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Morphological changes in spleen after dietary zinc deficiency and supplementation in Wistar rats

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Background: Study was conducted to determine the effect of dietary zinc deficiency and supplementation on the spleen morphology. Methods: Pre-pubertal Wistar rats (40-50 g) were divided into two groups with 6 sub-groups each viz. zinc control (ZC, 100 μg/g zinc diet), pair fed (PF, 100 μg/g zinc diet), zinc deficient (ZD, <1 μg/g zinc diet, zinc supplementation control (ZCS), zinc supplementation pair-fed (PFS) and zinc supplementation deficient (ZDS, 100 μg/g zinc control diet). Experiments were set for 2- and 4-weeks followed by 4 weeks of zinc supplementation. Results: In the present study body weight and BMI decreased significantly along with incidence of splenomegaly as typified by the increased splenic index in deficient groups compared with that of respective control groups. Histopathological changes such as disorganization of red pulp, several infiltered lymphocytes, vacuolization, loss of cellularity, karyolysis, dissolution of matrix, indistinct differentiation between red and white pulp were evident in spleen of 2ZD and 4ZD group animals. Degeneration was more severe after 4 weeks of zinc deficiency as giant cells formation and hypertrophy were also evident. Conclusion: The findings revealed that zinc deficiency causes growth retardation and splenomegaly. Degenerative and atrophic changes in rat spleen suggest reduced cellular defense potential which will have a direct effect on immunity. Zinc supplementation may prove to be beneficial as there were varying degrees of cellular recovery after cessation of zinc deficiency.

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... We could recently show that a suboptimal supply of Fe, Zn, Cu, I, and Se in mice results in splenomegaly indicating that the spleen is sensitive towards the systemic trace element status [30]. Similar effects have also been described for Zn deficiency in rats [31]. However, in this study, mice received a standard chow diet with high levels of Cu (1.5-fold the requirement) and Zn (3-fold the requirement) which were only very moderately reduced by NAC treatment. ...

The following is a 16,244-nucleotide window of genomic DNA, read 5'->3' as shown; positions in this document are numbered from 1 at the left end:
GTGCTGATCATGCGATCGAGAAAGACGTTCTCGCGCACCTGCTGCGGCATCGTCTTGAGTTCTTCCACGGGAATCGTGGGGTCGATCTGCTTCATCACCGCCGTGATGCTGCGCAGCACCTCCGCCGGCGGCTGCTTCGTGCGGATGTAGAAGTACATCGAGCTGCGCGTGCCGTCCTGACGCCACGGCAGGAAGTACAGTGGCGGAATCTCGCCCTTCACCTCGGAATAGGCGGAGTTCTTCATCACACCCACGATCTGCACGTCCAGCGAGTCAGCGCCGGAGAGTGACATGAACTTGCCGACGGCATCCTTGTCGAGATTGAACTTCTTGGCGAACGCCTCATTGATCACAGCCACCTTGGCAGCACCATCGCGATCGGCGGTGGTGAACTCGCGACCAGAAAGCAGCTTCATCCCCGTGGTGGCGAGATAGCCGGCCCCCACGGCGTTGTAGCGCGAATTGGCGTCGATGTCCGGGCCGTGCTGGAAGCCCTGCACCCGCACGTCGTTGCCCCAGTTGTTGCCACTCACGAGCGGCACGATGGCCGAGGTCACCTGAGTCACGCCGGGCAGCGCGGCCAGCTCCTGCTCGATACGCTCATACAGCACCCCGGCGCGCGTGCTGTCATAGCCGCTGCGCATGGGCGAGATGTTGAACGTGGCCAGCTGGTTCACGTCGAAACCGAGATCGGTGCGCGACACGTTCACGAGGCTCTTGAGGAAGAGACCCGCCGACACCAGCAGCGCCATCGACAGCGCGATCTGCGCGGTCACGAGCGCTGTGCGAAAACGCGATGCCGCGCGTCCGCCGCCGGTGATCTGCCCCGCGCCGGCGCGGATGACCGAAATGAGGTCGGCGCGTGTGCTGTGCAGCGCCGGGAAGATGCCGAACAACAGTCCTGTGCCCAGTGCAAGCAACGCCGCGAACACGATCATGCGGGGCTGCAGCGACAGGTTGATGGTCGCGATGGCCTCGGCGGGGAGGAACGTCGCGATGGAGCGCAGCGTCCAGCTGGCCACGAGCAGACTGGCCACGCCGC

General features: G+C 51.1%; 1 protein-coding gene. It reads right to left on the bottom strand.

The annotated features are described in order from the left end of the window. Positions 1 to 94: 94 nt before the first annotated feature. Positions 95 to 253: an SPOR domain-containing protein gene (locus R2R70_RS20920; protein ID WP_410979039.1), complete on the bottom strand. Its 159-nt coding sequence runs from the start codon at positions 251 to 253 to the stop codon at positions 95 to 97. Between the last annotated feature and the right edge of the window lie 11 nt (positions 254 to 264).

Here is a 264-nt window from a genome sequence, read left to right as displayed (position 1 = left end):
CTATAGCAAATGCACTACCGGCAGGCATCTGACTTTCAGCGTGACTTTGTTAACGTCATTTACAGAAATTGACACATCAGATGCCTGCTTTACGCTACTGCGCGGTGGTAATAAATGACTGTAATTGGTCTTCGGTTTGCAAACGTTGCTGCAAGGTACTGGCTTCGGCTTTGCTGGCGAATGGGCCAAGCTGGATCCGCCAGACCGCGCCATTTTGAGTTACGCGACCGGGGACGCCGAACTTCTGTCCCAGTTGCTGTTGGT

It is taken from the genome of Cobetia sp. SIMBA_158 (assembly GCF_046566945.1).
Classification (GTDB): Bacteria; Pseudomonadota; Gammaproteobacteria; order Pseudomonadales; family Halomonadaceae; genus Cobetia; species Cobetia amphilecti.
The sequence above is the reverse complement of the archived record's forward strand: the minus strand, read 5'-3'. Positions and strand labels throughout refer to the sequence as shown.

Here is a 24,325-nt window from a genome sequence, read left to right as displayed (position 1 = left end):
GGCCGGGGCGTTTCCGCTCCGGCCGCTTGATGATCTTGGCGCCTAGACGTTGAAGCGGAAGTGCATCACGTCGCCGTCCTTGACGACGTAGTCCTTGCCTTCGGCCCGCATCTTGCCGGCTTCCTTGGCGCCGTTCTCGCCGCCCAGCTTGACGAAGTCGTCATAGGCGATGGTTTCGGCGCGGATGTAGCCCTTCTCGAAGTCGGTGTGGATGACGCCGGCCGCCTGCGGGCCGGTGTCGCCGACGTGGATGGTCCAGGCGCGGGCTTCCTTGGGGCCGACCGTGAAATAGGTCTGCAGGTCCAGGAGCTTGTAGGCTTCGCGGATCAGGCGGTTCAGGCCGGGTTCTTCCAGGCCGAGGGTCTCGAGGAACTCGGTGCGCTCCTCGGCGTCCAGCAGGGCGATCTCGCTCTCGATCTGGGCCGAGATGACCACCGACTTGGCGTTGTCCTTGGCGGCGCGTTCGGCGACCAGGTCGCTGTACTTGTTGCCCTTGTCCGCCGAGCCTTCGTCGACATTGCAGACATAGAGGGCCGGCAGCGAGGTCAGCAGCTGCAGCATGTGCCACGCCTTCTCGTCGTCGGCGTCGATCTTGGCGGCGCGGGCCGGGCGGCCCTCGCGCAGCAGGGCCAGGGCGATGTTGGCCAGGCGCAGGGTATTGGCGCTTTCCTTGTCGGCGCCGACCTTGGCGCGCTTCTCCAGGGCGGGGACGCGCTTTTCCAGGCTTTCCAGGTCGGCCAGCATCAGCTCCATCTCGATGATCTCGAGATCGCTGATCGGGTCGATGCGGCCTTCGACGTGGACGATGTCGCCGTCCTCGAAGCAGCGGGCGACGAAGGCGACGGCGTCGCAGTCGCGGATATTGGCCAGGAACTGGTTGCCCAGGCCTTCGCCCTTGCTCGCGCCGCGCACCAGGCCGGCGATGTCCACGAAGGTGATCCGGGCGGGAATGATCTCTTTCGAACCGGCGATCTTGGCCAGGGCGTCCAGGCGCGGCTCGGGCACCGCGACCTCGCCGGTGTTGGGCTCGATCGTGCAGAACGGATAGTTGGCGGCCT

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The present study investigates the effect of dietary zinc deficiency on testes of Wistar rats. Pre-pubertal rats (40-50g) were divided into three groups of 10 each viz. zinc control (ZC) and pair fed (PF) [100ppm zinc diet] and zinc deficient (ZD) [1ppm zinc diet]. Experiments were set for 2- and 4-weeks. Pre-pubertal rats fed zinc deficient diet for 2- and 4-weeks exhibited significant (P<0.05) decrease in diet consumption when compared with their respective control groups. Parallel to the reduced diet consumption, a significant (P<0.05) decrease in body and testicular weight of ZD animals was also observed. These observations indicate that the zinc deficiency reduces diet consumption and growth of the animals. Histological studies revealed degeneration in testes of ZD rats as evident by decreased seminiferous tubular diameter and Leydig cell nuclear diameter. Decreased Leydig cell nuclear diameter is responsible for disruption of the biochemical function of Leydig cell. Testicular atrophy (viz. wavy tunica propria, karyolysis, pyknosis, karyorhexis, apoptotic bodies, multinucleated giant cells, few sperms in the lumen, atrophied Leydig cells and accumulation of oedematous fluid in the interstitium) accompanied by significant loss of germ/somatic cells (viz. Type A and Type B spermatogonia, leptotene, zygotene, pachytene spermatocytes, Golgi, cap and acrosome spermatids, Sertoli and Leydig cell) was evident in ZD groups. The degeneration was severe after 4-weeks of zinc deficiency. These observations provide evidence that the functional and morphological changes in testes are probably due to zinc deficiency. Further, the increased oedematous fluid in the interstitial region is due to the cellular death. Impairment of spermatogenesis can be attributed to the direct action of zinc on testes or indirectly from Leydig cell degeneration indicating that zinc is a critical component for maintenance of both mitotic and meiotic stages of spermatogenesis.
Article
Research advances defining how zinc is transported into and out of cells and organelles have increased exponentially within the past five years. Research has progressed through application of molecular techniques including genomic analysis, cell transfection, RNA interference, kinetic analysis of ion transport, and application of cell and animal models including knockout mice. The knowledge base has increased for most of 10 members of the ZnT family and 14 members of the Zrt-, Irt-like protein (ZIP) family. Relative to the handling of dietary zinc is the involvement of ZnT1, ZIP4, and ZIP5 in intestinal zinc transport, involvement of ZIP10 and ZnT1 in renal zinc reabsorption, and the roles of ZIP5, ZnT2, and ZnT1 in pancreatic release of endogenous zinc. These events are major factors in regulation of zinc homeostasis. Other salient findings are the involvement of ZnT2 in lactation, ZIP14 in the hypozincemia of inflammation, ZIP6, ZIP7, and ZIP10 in metastatic breast cancer, and ZnT8 in insulin processing and as an autoantigen in diabetes.
Article